Art for Kids: Learn How to Draw and Watercolor Paint a Cute Puppy Dog | Em Winn | Skillshare

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Art for Kids: Learn How to Draw and Watercolor Paint a Cute Puppy Dog

teacher avatar Em Winn, Teacher, Art Instructor, Artist

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Taught by industry leaders & working professionals
Topics include illustration, design, photography, and more

Watch this class and thousands more

Get unlimited access to every class
Taught by industry leaders & working professionals
Topics include illustration, design, photography, and more

Lessons in This Class

    • 1.

      Introduction and Supplies Needed for This Project


    • 2.

      Step 1: Draw a Puppy Dog


    • 3.

      Step 2: Watercolor Paint a Puppy Dog


    • 4.

      Step 3: Watercolor Paint a Backround


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About This Class

Are you looking for a beginning art project for your child?

Would you like an experienced art teacher teaching your child?

The Puppy Dog Watercolor Art Project may be just what you are looking for! Designed with beginners in mind, this project is perfect for children ages 5+.

There are three steps in this art project:

  • Step 1: Drawing the Puppy Dog
  • Step 2: Painting the Puppy Dog
  • Step 3: Painting the Background

The teaching process used for the drawing portion of the project is a kid-tested, step-by-step method that will both inspire and delight your child into drawing action! This process involves organizing shapes and lines together until a recognizable outcome is achieved.

After students complete the drawing portion of their project, they will move onto painting the project. Students will learn basic watercolor techniques and apply these techniques to complete their project. This project is designed to give young children the tools they need to begin their artistic journey into self-expression, reflection, and creative thinking.

Supplies and materials needed for this project:

Let's start creating!

Meet Your Teacher

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Em Winn

Teacher, Art Instructor, Artist


Hi. My name is Em Winn and teaching art to children is what I love to do! I pride myself on creating dynamic, meaningful, and engaging art lessons that are taught in a relaxing and joyful way. I have over 20 years teaching experience in the elementary classroom and in the art studio, and I feel that I have a good grasp on how to create a learning environment that makes children feel happy, motivated, confident, and successful. Let the creative fun begin!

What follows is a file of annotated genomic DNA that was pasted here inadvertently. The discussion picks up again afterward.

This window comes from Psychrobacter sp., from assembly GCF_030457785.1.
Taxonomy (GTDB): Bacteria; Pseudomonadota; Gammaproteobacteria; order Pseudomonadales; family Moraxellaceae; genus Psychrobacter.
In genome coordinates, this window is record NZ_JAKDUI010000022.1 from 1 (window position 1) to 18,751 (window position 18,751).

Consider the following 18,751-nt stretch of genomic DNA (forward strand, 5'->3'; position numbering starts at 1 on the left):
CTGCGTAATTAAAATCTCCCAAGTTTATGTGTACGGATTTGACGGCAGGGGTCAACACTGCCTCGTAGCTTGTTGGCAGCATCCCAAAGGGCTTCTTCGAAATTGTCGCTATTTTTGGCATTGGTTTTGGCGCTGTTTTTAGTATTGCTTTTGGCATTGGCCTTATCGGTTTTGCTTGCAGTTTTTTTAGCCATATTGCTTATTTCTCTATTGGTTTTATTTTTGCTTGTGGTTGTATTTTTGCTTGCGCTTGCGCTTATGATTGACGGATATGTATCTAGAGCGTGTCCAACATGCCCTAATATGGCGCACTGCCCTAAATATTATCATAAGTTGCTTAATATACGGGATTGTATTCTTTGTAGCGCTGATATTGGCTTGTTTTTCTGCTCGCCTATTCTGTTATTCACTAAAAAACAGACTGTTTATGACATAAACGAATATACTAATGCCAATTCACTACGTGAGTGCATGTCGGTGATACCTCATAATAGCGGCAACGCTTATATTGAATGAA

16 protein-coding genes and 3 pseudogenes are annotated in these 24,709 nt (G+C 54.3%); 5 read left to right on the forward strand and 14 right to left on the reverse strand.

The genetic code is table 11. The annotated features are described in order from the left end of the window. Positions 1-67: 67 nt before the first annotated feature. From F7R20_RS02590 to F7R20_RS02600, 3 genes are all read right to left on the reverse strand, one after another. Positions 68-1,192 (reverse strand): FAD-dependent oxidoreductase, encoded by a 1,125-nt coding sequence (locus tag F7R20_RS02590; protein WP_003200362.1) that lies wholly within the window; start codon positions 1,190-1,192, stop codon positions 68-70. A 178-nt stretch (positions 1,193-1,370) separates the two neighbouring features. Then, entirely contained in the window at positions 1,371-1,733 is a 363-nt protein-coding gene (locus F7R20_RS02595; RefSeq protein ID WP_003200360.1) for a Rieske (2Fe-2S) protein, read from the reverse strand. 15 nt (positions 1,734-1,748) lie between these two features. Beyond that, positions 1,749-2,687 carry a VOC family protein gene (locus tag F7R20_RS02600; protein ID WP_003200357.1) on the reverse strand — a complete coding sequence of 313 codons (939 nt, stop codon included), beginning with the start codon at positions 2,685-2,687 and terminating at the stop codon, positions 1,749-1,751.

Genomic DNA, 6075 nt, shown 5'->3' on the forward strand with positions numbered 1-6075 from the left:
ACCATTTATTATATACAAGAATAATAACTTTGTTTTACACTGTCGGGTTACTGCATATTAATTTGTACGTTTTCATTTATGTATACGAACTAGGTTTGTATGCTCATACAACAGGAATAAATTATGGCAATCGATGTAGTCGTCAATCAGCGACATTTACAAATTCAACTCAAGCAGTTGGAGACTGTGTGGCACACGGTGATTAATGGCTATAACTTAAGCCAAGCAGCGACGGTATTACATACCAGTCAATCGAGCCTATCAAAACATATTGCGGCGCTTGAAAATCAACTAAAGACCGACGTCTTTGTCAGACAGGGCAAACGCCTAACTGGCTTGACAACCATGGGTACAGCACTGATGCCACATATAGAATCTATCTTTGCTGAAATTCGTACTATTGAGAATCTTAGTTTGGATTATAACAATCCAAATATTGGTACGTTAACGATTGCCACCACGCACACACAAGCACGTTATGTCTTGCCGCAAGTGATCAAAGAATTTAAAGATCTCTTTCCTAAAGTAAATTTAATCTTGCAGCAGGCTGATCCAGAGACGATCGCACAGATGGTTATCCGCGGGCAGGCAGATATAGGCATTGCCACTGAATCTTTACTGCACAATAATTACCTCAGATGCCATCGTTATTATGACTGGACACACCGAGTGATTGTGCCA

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1. Introduction and Supplies Needed for This Project: Hi, friends. How's it going? I hope you're having a great day today. I'm excited about sharing this lesson with you. This is a water color dog. It's a nice and bright color dog that is own a black background. So watercolor is one of my favorite things to create with, and I'm hoping that you like it as well. I'm hoping that through this lesson you will learn some techniques and some ideas. And then after this lesson, you can go on to create your own masterpieces. So let me just tell you a little bit about this. Like I said before, this is a dog. We start out with pencil and then we move on to paint. We paint our dog first in nice, bright colors and then the background could be a dark color. I chose black. You can absolutely choose any color that you like. It is up to. You said the supplies in the materials that you will need for this lesson are watercolor pains and a piece of paper. This is why our color paper. So if you don't have watercolor paper available to you, any thick paper will do should be kind of the thick those of the paint doesn't go through it. We need a handy dandy pencil with an eraser, just in case you need to do some erasing. We need a paper towel or some sort of a towel, just in case you need it. Four mistakes or some clean up? That would be a smart idea. You also need some clean water and a paintbrush, so you will be dipping your paintbrush into the water and into your paints so that word water color has the word water in it. So we do need order with ease paints. We also need to have a little Matt or actually a big Matt or newspaper or some sort of covering for our table so that we don't get it messy. So that's about it. It's a very simple project, and I hope that you have fun with it. I'll see you in a minute 2. Step 1: Draw a Puppy Dog: Alrighty, Friends still, let's get started. Why don't you go ahead and grab your pencil? And what we're going to do is we're going to draw our dog in pencil first before we start painting. And I am going to ask that you not press very hard on your paper with your pencil because it will show up when you are doing your paintings. So we want to keep it as a light as possible. Now, in saying that, I am going to have to press a little bit harder. And let me tell you why I need to press harder with my pencil so that you can see it. If I If I just press very lightly, you might not be able to see it very well. See that you might be able to, but you might not. So I'm going to press a little bit harder and you have to All right, So let makeover this again. I'm going to press pretty hard on mine, but you don't need to press that heart. So what I did is I just made a curved life. It's almost like a really wide upside down you then next thing that I'm going to Dio is I'm going to make his ears and you could make any kind of beer that you like. I'm going to make mine coming down with the letter Jay's Forward J in a backwards J. But if you want your ear to stick out a little bit, go ahead and do that. That's a OK. So I have my backwards j and my I have my forwards just like that. Are they going to be perfectly, even perfectly symmetrical? No, that doesn't That doesn't make a difference. I like mine to be a little bit a little bit different from each other for years. All right, so now let's go back to this part of the ear, and then we're going to come down and make the rest of the head of our dog. And basically you could make it either round or you could make it a little bit squared off . That's what I chose to Dio. Now what we're going to do is we're going to go to this area right here at the bottom of her dog's head and we're going to make a large oval shape, and that's going to be our dog's nose. Okay, now what we're going to do now, this is kind of tricky. So you might want to watch closely. We're going to come up and come down and connect to the nose. Watch what I do before you start. I come up and I come down and I connect to the nose. Now you notice that I didn't connect right in the middle of the nose. I wanted there to be a little bit of space because I want the this area right here to be. I had a place where I can put a little bit of a different color. So watch what I do on this side. I come up and I come down. Do you see how that looks? So I have a little bit of space here in a little bit of space here in a space in the middle . All right, now, let's put some eyes. I'm just going to make some certain circles for the eyes for this pup, and we're just going to be making the circles. We're not going to be filling in with anything. Now, if there's a little area on your paper that you'd like to change for example, let me show you what what I'm talking about. So this area right here, I'd like this to be a little bit smoother. So what I'm going to do is I'm going to go over that again like this, and I'm going to erase that area. That's the really cool thing about pencils with erasers. If you feel like you want to change something, you can change it very, very easily. Whereas if you're using a marker, it's pretty much impossible to change. You just have to turn your mark into something different. Okay, so there's the head and the eaters of my puppy dog. So I'm going to make his body just about down to here. So it's going to be relatively straight, just like that. And then I'm going to do the same thing on the other side, just like that. Who? He's skinny, isn't he? He's a skinny Minnie. Alrighty. I am very happy with that. Now. When I'm going to do is I'm going to make a couple of lines and these air going to be where his legs are going to be so has let one leg is on this side and one leg is on this site now . You can't see his feet. His feet are a little bit lower than our paper is. So Hiss body is kind of falling off of our paper. Now, I'd like to make a tale for him, and that's just going to be a slightly curved line. And then another Kerr plane that comes down. This is a very, very simple drying. Okay, so in the next part of the lesson, we will be doing our painting, See in a minute. 3. Step 2: Watercolor Paint a Puppy Dog: all right, A friend. So I'm back and I have my watercolor pains. I have my water, I have my brush and I have my pencil in case I need it. And I also have a paper towel. So what we're going to do is we're going to make a colorful dog. Our dog is going to be full of color. It's not going to be realistic. And then our background, we're going to paint black. And if you choose to paint a different color other than black, that's a okay with me, you can choose whatever color you like. I am going to be painting black because I want my dog to really stand out. So I'd like my dog to be some nice, vibrant colors and then the background to be very, very dark and black. So why don't you watch me and then I will show you what I mean. So I'm going to do something that I've talked about before. It's putting one drop of water in each of my little pain pans because I wanna wake that water up so it's ready for me to use. Once I dipped my paintbrush into it, and this really, really helps. It's a really good tip. My art teacher told me when I was young, all right. I just usually but water and all of them in that way. I have some options when it comes to painting. So I think that the first thing that I'm going to want to dio you want to just kind of take a minute to plan out what you would like to paint, what colors you would like to paint your dog. You can either do that or just kind of go with the feeling that you have. I think I'm going to start out with the red. I'm going to start painting his ear red, and I'm going to try to stay in the lines if I go out of the lines a little bit. No problem. Now. I like the look of water color when it's starting to spread into other colors. So I'm going to add some orange hair going to add some orange and then I'm going to pull that down a little bit onto his nose. I'm going to rinse my brush because I'm going to use a different color going back to the red. If I need a lighter, more transparent shade. I use more water. And if I want a darker shave, then I use last water. Okay, I think I'm going to try some yellow coming over here. Oh, look at how the colors air Blending together. That's what I really like to see the water color with watercolor. Sometimes you don't have a lot of control over your painting. And that's what I like. The watercolor just kind of does what it wants to dio. I think I'm going to add some green. Oh, isn't that a pretty green? That's my favorite. I love green. It reminds me of the earth. All right. Oh, I think you looks cute. So far. So far, so good. Now I'm going to give this a couple minutes to dry. So what I'm going to Dio is I'm going to move down to his body. Let me tell you why. Because if you touch watercolor with a different color, sometimes it spreads. And while that's ok, and and I like that Look, I'm just gonna give it a minute to settle, so I'm going to move down here to his body and because this is a super colorful dog. I think I'm going to just try to uses many colors as I can. Guys, there's Hiss side of his party and maybe I'll use a little bit of purple and I'm see how I'm touching the blue with the purple like that. Look, I like when it spreads over here a little bit. Maybe is a little bit of a darker purple who that's pretty dark. It's a little bit darker. Well, actually a lot darker than I thought it would be. So what am I going to dio? I think what I'm going to Dio is I'm going to rinse out my drop brush and then I'm going to just start spreading it out. I'm not going to put any more purple on there. See how that works? There we go. That looks better. That's more of what I was expecting. I like it. OK. Oh, easy fix. And then I'm going to go back to my blue. That's actually a little bit darker than I was expecting to. So I add a little bit more water, Dario. Okay, Now for his tail going to go back to the purple and I want to pull little bit of that blue in there. I can go back up to my head now. It's not totally dry on the ear, so you might notice some of that color spreading. Let's try this. Color orange. Let's try this. Oh, wow. It's kind of a yellowish orange. Okay, that's really cool. I like how that walks. And then maybe with a little bit more or injury. Here are orange. Oh, so far, so good. I really like happens. Guys looking. And then maybe a little bit more red right around as I Okay. All right. Where do you think? I think I like him. So this is what I'm going to do now. I'm going to let this drive for a few minutes because I'm going to start painting with the black. And if I started painting right now with the black, what could happen to these really wet areas is once I touched a black on here, it could start spreading out, which isn't a bad thing. I actually like that look, But for this particular project, I want to kind of keep those those color separate. I want the colors to stay on the dog, and I want to tip the block to be in the background, so I'll see you in a minute. 4. Step 3: Watercolor Paint a Backround: already friends. So I'm back. So the first thing that I'm going to do is I'm going to take a look at my painting to see if it's dry. It's for the most part, pretty dry. There's a little bit of a wit area here in here. I don't think that it will affect my painting because it is pretty dry. And even if it does, that's okay, because that's the nature of water. Pillar just kind of likes to spread into its own date. So I'm going to dip my pay brush in some water, get a lot of water on there, and then I'm going to dip it in the black. Now, watch what I do with this color. We're going to put it on my little case lead, and I'm going to kind of roll it around with some water, and then I'm going to test to make sure it's the right color black. So I'm going to take my handy dandy paper tell, and I'm going to go like this. Oh, I like that. I think that's going to look pretty good. Might look a little bit different once I get it on the paper. But I'm pretty happy with that. So what I'm going to do isn't going to start at the top. And I'm just going to start painting with the black. And now that I have it on my paper, I'm actually going to make a decision to make this darker. I wanted to be darker black, so let's see how that looks. Yes, that's what I'm looking for. The reason why I wanted so black is because I want the dog to really pop out with all of those colors. So I'm just kind of going back and four, and I'm not being very careful when I'm painting this. But once I get to my dog, I'm going to be a little bit more careful. Excellent. Rolling that paintbrush around and what I'm going to do isn't going to speed at this video so you can watch me or you can get started on your painting if you like. But I'm going to speed this up and I'm going to paint the background for my dog. And when I get a little bit closer to the dog, let me show you. I'm going to be a little bit more careful. A little bit more careful, so I don't go into the colors of the dog. Okay, - already . What do you think? I think it looks great. I like how the colors really stand out from the background. As you can see, my black is not perfectly even. It does look like water color. And when it dries, it'll look really, really cool. I love the way that it looks now, as far as his nose and his eyes go, I'd like to paint them black. So I'm going to dip that in, and I'm going to make sure that I'm really careful. And I'm just going to very carefully paint that in and paid his eyes in the black. Now, if you like a different color, of course you could use it. You can use a different color. In fact, you can use any colors that you like. It's totally up to you. So I hope that you enjoyed this lesson and I hope to see you in the next video. Yeah,